Words and pictures from the author of the Elizabeth Goodweather Appalachian Mysteries
Wednesday, March 12, 2008
At this time of year so many plants are just beginning to unfurl new leaves, giving tantalizing hints of what a season of growth will eventually reveal. These odd, somewhat Seussian, olive and magenta shoots of a tree peony will spread and develop into glossy deep-green leaves -- if a hard freeze doesn't get them.
I see a parallel with the burgeoning writers in my writing class. Tonight was our fourth meeting and it's so delightful to see their work expanding and deepening even in such a short time.
They're a diverse group -- three men and three women -- writing on a variety of subjects in a variety of styles. But they pay attention -- and this is the key -- to the text, to one another , and to their teacher, (who occasionally wonders why in the world she has the effrontery to set up as a teacher. Then, of course, she remembers, "Oh, yes, the fella from UNCA asked me to -- and then there was the money.")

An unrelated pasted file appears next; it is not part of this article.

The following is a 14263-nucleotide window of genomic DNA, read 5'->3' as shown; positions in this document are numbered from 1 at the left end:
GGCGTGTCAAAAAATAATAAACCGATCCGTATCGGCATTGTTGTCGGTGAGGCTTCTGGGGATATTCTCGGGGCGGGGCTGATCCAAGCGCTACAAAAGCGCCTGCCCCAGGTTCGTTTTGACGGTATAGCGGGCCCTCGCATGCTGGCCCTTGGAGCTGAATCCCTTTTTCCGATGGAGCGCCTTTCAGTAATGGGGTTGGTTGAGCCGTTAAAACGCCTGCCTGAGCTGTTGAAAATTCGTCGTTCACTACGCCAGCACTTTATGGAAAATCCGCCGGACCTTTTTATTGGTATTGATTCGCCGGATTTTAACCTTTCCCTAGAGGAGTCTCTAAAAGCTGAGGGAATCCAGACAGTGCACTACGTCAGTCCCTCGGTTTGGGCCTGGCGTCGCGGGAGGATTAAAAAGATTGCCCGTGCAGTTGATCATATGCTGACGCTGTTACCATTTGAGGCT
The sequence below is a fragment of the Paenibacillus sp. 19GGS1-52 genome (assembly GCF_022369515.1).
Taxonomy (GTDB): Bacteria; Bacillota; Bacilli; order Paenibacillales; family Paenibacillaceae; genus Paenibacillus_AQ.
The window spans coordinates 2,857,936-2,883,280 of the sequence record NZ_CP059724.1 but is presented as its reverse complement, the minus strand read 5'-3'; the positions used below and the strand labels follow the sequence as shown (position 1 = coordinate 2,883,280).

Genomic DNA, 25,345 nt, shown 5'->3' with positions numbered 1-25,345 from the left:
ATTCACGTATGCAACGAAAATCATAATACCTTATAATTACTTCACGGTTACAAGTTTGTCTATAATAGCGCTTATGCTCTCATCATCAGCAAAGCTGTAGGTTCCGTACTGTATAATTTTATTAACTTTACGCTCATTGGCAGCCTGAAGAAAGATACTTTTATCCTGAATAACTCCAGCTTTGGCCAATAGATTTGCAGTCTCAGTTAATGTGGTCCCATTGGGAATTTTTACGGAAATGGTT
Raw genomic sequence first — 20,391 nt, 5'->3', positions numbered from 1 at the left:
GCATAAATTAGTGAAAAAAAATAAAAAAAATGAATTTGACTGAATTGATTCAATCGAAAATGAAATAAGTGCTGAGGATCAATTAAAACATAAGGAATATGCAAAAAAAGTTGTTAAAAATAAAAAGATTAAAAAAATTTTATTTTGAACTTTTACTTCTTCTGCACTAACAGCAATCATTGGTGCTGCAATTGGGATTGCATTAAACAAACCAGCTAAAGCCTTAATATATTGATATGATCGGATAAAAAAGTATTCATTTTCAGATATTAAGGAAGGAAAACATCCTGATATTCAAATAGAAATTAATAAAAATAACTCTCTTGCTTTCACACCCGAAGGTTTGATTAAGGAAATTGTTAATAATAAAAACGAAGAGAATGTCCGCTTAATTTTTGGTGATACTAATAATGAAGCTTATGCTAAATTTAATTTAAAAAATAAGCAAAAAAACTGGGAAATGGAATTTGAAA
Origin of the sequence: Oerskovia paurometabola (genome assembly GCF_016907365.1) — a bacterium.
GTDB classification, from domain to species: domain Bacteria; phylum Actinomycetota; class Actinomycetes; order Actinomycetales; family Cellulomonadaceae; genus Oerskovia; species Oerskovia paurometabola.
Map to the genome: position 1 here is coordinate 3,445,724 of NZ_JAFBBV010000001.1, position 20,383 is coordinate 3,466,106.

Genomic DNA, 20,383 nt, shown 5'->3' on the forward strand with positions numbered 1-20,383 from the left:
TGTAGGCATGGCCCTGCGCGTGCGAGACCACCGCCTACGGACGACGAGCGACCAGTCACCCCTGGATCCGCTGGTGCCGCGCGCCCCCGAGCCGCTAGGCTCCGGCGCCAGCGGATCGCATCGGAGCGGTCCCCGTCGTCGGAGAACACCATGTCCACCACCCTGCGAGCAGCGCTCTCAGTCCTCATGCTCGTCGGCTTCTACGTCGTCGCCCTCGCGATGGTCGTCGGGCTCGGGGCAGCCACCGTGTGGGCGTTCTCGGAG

It's not easy, reading your work aloud to a bunch of strangers -- especially when you know that they've been tasked with pointing out any and all weaknesses. But I believe it's one of the best things a writer can do to improve his craft. First, in the reading aloud the writer can hear exactly what those words sound like -- is the dialogue realistic? does the narrative flow? And secondly, in listening to the comments of others, the writer acknowledges that he's writing not for only for himself but for potential readers. If they don't understand something, the job's not done.
Criticism -- as long as it's not of the hard freeze variety, withering those tender shoots before they mature -- can nurture a budding writer. I look forward to seeing what the season brings for the folks in my class. The promise is definitely there.
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